When small, polar and mobile substances are discussed as water contaminants, scientists often speak of PMT/vPvM substances, PMOC, SMS and hot-targets and it is not always easy to keep the overview.
Joint project of the UBA (German Environment Agency) and TZW
Although we are dealing with formally different terms or definitions, these classifications all pursue the same purpose in principle: to identify substances relevant to drinking water and to protect our water bodies as well as our drinking water from harmful influences. The German Environment Agency (UBA) and TZW have already been very committed in the past to derive the drinking water relevance of anthropogenic chemicals on the basis of their intrinsic substance properties or from the data submitted for substance registration. Along with other partners, these forces and expertise are now being combined in a joint research project in the field of preventive resource protection.
In order to protect the environment and human health as a precautionary measure, the Drinking Water Ordinance stipulates that the input of persistent chemicals into surface waters and groundwater must be avoided or kept as low as reasonably achievable. This is also called ALARA principle: As Low As Reasonably Achievable. Nevertheless, it does happen that anthropogenic substances can also be detected in treated drinking water. On behalf of the German Environment Agency, researchers from TZW, IWW Zentrum Wasser, the Fresenius University of Applied Sciences and the Norwegian Geotechnical Institute are now working together to ensure that impairments of water resources are a thing of the past and that greater importance is attached to the precautionary principle, also internationally. Initially, all substances registered under the REACH regulation by mid-2019 are to be evaluated with regard to their PMT/vPvM properties (PMT: persistent, mobile, toxic or vPvM: very persistent and very mobile) and substances will be prioritized. In the further course of the project, the findings of these substances in European drinking water resources will be examined by means of literature research and water analyses. Subsequently, TZW will evaluate the effectiveness of technical removal options as risk control measures with regard to their application to the most relevant substances.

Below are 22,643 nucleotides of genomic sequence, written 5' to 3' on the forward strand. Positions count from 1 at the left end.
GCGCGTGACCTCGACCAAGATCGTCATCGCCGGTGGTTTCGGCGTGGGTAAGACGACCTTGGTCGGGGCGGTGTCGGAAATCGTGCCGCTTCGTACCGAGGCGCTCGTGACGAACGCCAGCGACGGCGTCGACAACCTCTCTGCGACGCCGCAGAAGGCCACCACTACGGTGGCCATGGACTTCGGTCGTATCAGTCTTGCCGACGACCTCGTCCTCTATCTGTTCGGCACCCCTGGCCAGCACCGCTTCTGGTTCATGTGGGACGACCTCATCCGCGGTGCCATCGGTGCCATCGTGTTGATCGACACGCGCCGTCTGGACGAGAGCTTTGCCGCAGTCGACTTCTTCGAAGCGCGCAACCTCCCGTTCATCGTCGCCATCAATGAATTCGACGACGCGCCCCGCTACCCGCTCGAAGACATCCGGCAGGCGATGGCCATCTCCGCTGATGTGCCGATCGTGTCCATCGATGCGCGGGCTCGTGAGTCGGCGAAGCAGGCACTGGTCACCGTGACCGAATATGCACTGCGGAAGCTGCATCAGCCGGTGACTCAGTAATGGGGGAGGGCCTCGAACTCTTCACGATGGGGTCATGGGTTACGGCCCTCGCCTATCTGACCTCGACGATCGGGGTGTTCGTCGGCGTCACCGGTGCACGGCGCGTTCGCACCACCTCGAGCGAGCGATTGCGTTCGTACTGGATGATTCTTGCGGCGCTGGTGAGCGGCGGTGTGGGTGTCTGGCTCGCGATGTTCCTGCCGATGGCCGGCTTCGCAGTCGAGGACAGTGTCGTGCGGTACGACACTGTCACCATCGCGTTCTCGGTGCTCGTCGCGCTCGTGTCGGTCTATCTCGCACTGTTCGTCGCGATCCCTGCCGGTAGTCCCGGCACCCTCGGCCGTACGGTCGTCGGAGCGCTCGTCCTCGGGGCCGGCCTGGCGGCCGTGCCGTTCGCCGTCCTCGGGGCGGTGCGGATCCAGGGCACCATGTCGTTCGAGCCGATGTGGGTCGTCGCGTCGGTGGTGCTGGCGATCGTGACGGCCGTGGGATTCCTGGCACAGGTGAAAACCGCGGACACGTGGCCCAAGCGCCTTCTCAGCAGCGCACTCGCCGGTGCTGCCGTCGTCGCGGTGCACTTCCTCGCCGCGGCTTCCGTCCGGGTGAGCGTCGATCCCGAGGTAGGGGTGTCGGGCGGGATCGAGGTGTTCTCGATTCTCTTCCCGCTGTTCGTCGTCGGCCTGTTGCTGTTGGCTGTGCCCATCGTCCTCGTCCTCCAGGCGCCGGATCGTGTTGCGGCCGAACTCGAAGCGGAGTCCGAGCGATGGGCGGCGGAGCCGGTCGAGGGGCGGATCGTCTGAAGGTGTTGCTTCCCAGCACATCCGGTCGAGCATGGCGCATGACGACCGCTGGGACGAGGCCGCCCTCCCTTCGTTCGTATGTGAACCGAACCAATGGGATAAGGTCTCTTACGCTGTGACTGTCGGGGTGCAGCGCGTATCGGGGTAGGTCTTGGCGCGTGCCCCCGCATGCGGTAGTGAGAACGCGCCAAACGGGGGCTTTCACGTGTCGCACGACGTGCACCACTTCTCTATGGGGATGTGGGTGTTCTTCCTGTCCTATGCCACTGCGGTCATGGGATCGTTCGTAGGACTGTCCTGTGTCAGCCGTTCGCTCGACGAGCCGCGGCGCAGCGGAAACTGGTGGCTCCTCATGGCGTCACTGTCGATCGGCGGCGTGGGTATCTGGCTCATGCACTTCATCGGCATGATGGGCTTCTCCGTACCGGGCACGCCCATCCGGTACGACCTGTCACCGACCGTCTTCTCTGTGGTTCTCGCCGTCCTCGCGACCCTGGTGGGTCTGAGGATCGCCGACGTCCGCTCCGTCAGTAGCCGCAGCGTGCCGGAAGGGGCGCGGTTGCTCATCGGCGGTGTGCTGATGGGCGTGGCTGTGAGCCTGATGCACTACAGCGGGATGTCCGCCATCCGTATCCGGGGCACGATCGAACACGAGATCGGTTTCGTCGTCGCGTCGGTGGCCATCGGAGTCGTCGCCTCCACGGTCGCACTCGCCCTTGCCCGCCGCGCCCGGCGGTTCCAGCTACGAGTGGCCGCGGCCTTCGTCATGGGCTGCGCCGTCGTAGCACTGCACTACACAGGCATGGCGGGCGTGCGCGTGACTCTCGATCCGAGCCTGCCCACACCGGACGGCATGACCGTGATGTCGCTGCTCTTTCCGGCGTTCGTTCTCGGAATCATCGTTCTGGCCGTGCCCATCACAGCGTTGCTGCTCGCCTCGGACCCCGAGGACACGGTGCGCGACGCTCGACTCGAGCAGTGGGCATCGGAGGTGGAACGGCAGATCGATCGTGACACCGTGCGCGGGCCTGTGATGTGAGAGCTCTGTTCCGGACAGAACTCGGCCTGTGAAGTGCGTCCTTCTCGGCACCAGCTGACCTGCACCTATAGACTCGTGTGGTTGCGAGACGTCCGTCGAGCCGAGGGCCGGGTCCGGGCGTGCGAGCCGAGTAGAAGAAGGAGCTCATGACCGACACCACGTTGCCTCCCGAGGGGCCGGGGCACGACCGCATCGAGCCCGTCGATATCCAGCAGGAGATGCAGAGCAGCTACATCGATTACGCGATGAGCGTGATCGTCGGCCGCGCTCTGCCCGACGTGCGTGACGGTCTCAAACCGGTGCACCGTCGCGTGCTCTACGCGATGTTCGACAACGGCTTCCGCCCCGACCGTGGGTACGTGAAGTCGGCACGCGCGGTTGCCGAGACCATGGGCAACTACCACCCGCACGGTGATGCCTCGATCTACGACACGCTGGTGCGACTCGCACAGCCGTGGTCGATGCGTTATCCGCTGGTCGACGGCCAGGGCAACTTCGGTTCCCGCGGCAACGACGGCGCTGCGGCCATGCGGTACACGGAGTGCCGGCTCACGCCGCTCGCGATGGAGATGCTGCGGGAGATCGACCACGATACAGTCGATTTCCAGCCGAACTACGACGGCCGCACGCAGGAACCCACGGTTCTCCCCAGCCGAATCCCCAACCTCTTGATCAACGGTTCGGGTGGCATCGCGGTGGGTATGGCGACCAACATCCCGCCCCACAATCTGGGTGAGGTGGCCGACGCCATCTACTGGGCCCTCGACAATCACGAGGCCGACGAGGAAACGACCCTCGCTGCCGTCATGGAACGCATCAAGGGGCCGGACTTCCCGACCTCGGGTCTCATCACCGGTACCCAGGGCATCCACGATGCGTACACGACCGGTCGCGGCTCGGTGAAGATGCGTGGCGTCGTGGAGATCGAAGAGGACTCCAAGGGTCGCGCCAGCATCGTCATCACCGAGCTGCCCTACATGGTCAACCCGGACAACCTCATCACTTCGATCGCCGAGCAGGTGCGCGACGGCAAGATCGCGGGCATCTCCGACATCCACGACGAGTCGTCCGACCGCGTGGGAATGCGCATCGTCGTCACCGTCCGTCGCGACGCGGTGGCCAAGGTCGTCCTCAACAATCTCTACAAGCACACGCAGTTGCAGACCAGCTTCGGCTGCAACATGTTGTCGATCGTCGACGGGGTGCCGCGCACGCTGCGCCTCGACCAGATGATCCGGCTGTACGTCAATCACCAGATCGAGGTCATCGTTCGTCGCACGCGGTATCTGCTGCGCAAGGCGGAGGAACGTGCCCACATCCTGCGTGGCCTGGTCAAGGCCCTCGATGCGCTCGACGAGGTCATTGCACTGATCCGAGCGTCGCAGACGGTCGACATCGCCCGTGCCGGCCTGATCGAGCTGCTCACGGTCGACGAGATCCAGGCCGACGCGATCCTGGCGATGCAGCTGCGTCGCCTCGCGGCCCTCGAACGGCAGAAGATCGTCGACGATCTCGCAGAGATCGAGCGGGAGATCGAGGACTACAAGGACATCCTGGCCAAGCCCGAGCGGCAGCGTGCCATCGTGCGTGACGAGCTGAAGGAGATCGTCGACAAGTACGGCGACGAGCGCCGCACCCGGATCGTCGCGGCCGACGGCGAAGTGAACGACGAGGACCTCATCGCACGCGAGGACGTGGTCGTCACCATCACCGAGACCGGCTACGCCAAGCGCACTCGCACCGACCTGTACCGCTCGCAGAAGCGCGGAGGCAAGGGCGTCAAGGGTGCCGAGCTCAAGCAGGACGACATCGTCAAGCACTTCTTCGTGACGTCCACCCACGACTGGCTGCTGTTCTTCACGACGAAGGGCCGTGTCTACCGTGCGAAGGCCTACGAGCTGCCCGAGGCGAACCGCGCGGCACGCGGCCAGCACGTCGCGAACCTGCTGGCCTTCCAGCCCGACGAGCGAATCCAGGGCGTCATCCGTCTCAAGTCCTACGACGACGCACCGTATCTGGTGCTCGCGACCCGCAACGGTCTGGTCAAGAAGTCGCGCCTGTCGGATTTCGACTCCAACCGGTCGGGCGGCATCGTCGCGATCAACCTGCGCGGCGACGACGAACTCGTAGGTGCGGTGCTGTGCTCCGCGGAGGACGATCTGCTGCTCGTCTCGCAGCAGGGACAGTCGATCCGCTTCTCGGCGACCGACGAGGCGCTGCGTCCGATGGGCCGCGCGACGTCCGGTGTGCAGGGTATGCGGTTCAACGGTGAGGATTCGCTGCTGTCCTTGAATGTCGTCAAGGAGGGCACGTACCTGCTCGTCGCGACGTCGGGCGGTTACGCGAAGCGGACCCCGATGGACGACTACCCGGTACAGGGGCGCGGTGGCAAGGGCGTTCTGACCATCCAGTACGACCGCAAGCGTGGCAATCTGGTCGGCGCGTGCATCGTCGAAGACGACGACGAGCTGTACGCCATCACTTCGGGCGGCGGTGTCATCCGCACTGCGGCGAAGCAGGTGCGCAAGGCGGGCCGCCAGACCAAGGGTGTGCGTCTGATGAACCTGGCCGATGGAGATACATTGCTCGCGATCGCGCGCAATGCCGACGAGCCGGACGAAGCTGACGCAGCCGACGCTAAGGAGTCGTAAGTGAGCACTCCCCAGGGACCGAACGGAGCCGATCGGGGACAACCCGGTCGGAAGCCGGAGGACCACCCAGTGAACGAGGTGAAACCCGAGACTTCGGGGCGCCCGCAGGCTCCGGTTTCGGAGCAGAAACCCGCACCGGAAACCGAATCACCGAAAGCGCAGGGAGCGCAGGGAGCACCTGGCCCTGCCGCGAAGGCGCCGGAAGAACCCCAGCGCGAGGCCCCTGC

Achieve emission reduction with the REACH regulation
The overall objective of this project is to further develop the hazard based management under REACH Regulation. Regulatory Management Option Analyses (RMOA) are to be developed and about 10 substances will be recommended to the German Environment Agency for regulation under REACH, because emission reduction is still the most effective protection of water resources.